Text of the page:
GKN develops processes for integrated composite wings
GKN Aerospace is developing new designs and manufacturing processes for the next generation of integrated composite wings.
The company is also evolving its plans for drag-efficient natural laminar flow wings as part of the recently extended Clean Sky 2 EU research consortium.
Both wing concepts should be ready for test flights in either 2014 or 2015 according to the company, which plans to be ‘a major wing component supplier’ for the next generation of aircraft.
‘Up to now aircraft such as the [Airbus] A350, A400M and [Boeing] 787 have been largely based around a traditional “metallic” design philosophy, but using composite materials,’ Rich Oldfield, technical director at GKN Aerospace, told The Engineer. ‘We’re now moving towards a philosophy optimised for high-rate composite production.’
The company is aiming to achieve weight savings of five per cent relative to existing composite wings, while reducing overall cost by 25 per cent and maintaining a production rate of around 50 wings per month, or two per working day.
‘At the moment you’ve got automated technologies producing single-piece components that are then fabricated, bolted and assembled together; what we’re looking at for the next generation is to integrate those composite products and create them in a highly automated, very high-rate fashion,’ said Oldfield.
Some aspects of the wing are, however, likely to remain metallic for the foreseeable future, such as the ribs. For this GKN is looking at more efficient manufacturing techniques such as linear friction welding and additive layer manufacturing to create ‘near net-shaped raw materials’.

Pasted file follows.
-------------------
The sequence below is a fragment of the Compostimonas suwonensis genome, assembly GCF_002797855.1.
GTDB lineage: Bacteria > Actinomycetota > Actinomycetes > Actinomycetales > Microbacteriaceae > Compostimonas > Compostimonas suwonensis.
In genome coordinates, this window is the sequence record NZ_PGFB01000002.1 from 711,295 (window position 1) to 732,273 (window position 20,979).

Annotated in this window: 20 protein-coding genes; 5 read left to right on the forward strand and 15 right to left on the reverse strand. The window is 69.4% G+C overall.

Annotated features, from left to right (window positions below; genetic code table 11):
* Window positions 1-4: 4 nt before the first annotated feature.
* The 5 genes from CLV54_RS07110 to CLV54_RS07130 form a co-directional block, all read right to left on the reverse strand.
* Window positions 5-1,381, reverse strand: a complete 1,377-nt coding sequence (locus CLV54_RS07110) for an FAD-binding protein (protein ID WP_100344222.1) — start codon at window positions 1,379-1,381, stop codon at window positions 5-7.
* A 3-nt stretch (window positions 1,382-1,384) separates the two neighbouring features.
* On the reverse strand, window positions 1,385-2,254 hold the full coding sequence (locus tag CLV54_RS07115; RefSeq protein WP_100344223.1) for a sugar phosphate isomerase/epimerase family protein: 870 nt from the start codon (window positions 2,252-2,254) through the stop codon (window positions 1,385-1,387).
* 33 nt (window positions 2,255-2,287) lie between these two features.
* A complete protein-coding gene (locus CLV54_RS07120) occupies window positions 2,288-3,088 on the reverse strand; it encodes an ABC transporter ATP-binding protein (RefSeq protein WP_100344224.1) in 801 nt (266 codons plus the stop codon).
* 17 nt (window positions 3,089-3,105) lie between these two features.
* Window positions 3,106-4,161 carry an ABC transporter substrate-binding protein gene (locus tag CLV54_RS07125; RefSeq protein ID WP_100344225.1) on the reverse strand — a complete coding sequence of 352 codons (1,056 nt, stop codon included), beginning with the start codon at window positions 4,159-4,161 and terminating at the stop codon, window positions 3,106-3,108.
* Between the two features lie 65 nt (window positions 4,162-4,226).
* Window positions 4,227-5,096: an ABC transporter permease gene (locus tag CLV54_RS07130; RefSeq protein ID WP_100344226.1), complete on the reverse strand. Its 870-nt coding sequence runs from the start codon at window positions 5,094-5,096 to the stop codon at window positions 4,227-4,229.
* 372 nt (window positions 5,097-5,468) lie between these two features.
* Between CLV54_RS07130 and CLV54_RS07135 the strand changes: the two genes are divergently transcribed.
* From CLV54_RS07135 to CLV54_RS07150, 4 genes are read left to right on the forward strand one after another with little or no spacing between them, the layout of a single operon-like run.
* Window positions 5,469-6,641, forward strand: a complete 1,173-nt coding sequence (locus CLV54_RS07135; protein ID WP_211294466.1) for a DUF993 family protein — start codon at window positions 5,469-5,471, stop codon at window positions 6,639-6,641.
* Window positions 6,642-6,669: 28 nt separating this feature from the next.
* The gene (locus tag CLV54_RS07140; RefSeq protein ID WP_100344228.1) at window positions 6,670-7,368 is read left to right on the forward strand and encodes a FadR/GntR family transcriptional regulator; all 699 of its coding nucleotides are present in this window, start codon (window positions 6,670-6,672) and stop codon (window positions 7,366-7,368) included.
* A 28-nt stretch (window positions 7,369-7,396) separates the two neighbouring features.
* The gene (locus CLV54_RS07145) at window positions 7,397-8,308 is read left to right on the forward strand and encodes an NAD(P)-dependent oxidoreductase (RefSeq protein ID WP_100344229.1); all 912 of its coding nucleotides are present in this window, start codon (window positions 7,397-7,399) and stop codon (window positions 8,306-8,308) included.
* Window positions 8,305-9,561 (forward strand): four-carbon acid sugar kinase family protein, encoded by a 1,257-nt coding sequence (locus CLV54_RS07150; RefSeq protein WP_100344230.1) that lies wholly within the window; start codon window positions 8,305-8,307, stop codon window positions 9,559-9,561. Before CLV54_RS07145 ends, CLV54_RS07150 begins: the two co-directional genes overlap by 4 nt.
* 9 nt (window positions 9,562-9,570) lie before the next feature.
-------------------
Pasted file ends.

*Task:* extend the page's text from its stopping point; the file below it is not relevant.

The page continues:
‘In aircraft there’s a big cost in the equipping phase — you build a structure and you’ve got to equip it with all of the fuel, hydraulic, pneumatic and electric systems,’ said John Cornforth, head of technology at GKN Aerospace. ‘If there’s a way of doing that more easily and quickly there’s some big benefits to be gained, which needs a different kind of architecture.’
Alongside this work GKN will continue to explore the concept of natural laminar flow wings. Here the wing is designed in such a way that the air over the foil surface mostly flows in a smooth ‘laminar’ fashion, with any turbulent flow pushed backwards. This reduces drag achieving overall fuel savings of around 3–4 per cent.
‘The concept isn’t new, but the issue is: can you come up with a full-scale working wing that you can produce at a rate of 50 a month, accurately, at reasonable cost that can be operated in service?’ said Oldfield. ‘This is the first time we’ll be changing the architecture of a large commercial aircraft for well over a generation, and if you want to do that it’s an enormous undertaking to cover all the aspects. It’s a big leap of faith — you need enormous confidence.’
GKN has now settled around a design with a slender metallic leading edge and composite cover sweep. It is currently being tested on the ground and in wind tunnels.
The flight demonstrator platform, which is due around 2015, will be an A340 with the outer third of the wing replaced with natural laminar flow wing sections. However, there are challenges to be solved as Cornforth explained.
‘You’ve got keep the leading edge clean during take-off and landing — even bugs sticking to the surface will impair natural laminar flow — so there’s a mechanism by which the slats become extended in a different way to conventional slats.’
If through the extensive testing phase the laminar flow wing proves to be a viable and cost-effective concept, GKN expects it to be on commercial aircraft by the mid-to-late 2020s.